A representative of All India Online Vendors Association (AIOVA), a lobby group of over 30,000 online sellers, said the new policies are not the right solution to help small merchants — supposedly the rationale behind the government’s move — and accused the government of undertaking this task to appease shopkeepers and small business voters ahead of general elections.
Some of the clauses mentioned in the new policy — including an ecommerce platforms’ inability to source more than 25 percent of goods from a single vendor — have been in place for more than two years. Ecommerce players worked around these laws for years while the government turned a blind eye, the AIOVA representative said. “Why is the government, months ahead of the elections, turning attention to this now?” the spokesperson asked. Indian government officials did not respond to a request for comment.
“Government should realise their work doesn’t stop at policy making, but also requires enforcement. In [the] past, rules have not been enforced, circumvention and self certifications have led to a duopolised market. Government needs to disclose who is stopping these investigations from happening, which is leading to policy intervention,” an AIOVA spokesperson said.
But some businesses have expressed approval of the new policy. Kunal Bahl, cofounder and CEO of Snapdeal, an ecommerce company that pivoted to cater to businesses two years ago after negotiations for a merger with Flipkart fell apart, said, “Snapdeal welcomes updates to FDI policy on ecommerce. Marketplaces are meant for genuine, independent sellers, many of whom are MSMEs (micro, small, and medium-sized enterprises). These changes will enable a level playing field for all sellers, helping them leverage the reach of ecommerce.”
Retailers with a major presence in the offline market have decried the discounts Amazon and Flipkart have been offering to win customers in recent years. These are among the businesses in support of the new policy. Kishore Biyani is founder and CEO of Future Group, one of the largest brick-and-mortar retailers in India. Biyani said the new policy will force ecommerce players to rethink their entire game plan for India. “There was ambiguity in the previous policy, which some players were taking advantage of,” Biyani said in a televised interview with Indian channel ET Now. “India should always be first with these kinds of policies. Why can’t we build our own Alibaba, and Amazon?”
This sense of nationalism was also on display earlier this month when Mukesh Ambani, who is the country’s richest man and runs Reliance Retail, the largest retailer in the country, announced the company’s intention to launch an ecommerce platform to challenge Amazon and Walmart. “We have to collectively launch a new movement against data colonization. For India to succeed in this data-driven revolution, we will have to migrate the control and ownership of Indian data back to India — in other words, Indian wealth back to every Indian,” he said at an event that was attended by Prime Minister Narendra Modi.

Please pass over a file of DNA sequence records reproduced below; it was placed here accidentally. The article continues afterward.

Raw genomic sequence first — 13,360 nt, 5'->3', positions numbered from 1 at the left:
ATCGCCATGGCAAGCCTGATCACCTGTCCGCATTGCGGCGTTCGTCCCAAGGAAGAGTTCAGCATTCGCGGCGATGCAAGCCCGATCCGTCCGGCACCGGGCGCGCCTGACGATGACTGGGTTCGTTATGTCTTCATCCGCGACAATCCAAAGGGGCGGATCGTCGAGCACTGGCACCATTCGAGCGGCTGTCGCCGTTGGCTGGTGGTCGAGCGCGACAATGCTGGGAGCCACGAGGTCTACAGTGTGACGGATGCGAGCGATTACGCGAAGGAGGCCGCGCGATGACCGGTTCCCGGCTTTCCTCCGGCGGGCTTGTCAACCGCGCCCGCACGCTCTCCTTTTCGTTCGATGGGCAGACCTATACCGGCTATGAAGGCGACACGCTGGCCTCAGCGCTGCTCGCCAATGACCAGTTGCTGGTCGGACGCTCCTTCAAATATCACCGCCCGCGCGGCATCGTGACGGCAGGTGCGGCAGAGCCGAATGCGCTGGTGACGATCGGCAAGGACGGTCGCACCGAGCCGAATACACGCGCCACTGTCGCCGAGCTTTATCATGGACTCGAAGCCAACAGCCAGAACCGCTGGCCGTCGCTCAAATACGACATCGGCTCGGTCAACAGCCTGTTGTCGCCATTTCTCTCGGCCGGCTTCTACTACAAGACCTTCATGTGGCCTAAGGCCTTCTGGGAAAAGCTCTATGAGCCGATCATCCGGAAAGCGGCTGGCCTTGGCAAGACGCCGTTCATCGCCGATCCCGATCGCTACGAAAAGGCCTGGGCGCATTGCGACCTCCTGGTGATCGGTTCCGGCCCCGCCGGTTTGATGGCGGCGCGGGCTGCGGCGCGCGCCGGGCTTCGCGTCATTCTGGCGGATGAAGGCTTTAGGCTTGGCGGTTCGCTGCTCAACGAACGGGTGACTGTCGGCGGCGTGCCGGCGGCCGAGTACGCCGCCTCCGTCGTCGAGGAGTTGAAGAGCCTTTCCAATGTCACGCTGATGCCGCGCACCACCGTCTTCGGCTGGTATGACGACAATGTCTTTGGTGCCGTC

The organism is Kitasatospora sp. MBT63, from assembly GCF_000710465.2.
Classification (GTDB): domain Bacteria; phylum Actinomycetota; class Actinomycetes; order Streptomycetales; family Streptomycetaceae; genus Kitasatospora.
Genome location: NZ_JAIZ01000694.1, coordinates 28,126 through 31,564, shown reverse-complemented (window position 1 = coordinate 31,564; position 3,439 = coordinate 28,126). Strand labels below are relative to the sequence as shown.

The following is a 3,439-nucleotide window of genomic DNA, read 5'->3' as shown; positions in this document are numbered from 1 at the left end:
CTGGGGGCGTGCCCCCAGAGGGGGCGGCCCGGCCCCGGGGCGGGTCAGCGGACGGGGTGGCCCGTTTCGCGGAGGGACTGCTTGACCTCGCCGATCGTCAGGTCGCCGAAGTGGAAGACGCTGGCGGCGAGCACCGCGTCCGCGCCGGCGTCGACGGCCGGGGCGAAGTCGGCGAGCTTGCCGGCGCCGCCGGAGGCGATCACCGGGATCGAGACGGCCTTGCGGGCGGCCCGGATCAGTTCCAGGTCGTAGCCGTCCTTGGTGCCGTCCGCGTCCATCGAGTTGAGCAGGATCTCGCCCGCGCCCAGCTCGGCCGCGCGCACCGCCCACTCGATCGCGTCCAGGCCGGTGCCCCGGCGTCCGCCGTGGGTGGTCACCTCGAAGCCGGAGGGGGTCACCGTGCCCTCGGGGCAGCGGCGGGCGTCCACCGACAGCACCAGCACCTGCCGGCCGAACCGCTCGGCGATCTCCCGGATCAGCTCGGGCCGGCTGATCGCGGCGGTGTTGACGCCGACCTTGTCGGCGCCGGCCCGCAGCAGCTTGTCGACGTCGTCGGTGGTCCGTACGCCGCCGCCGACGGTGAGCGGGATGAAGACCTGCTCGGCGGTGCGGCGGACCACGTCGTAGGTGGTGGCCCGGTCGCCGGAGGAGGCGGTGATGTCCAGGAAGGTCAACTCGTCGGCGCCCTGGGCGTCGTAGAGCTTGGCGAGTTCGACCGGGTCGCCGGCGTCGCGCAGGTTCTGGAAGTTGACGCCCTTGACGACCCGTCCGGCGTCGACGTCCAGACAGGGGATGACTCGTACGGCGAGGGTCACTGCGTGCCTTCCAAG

Vijay Shekhar Sharma, founder and CEO of One97 Communications, which operates India’s largest mobile wallet app — Paytm — and also runs ecommerce arm Paytm Mall, declined to comment on the policy at a recent event in New Delhi. A spokesperson for Paytm said the company had no comment at this time.
The government, which is expected to deliver an annual budget as soon as tomorrow, reportedly risks upsetting the U.S. administration with this new hardline approach. According to Reuters, the U.S. government has expressed concerns about the new ecommerce policies. Greg Hitt, speaking on behalf of Walmart, told the outlet that the Indian government should “certainly, as you would expect, have engaged the (United States) administration on this issue.”
Update at 3:15 p.m. Pacific: Several Amazon-owned products, including select Echo smart speakers, as well as some travel bags, batteries, office supply items, and chargers under Basics brand, and some kitchen items under Presto and apparels under Shoppers Stop brands, have become unavailable on Amazon’s website.
Update at 8:20 p.m. Pacific: During the company’s earnings call today, Brian Olsavsky, CFO of Amazon, said there is still some uncertainty as to what the impact the government rule changes is going to have on the e-commerce sector in India and the company is still evaluating the situation.
“We remain committed to complying with all laws and regulations, we will. But we’re evaluating the situation. Our main issue and our main concern is trying to minimize the impact to our customers and sellers in India. We’ve built our business around price selection and convenience. We don’t think the changes help in those dimensions for both the customers in India and also the sellers.”
“We feel very good about the long-term prospects in India and doing a good job for both Indian customers and Indian sellers. The new regulations need to be interpreted, need to make sure they don’t have unintended consequences. And again, don’t think it’s necessarily consistent with better price, better selection, better convenience for the Indian customer,” he added.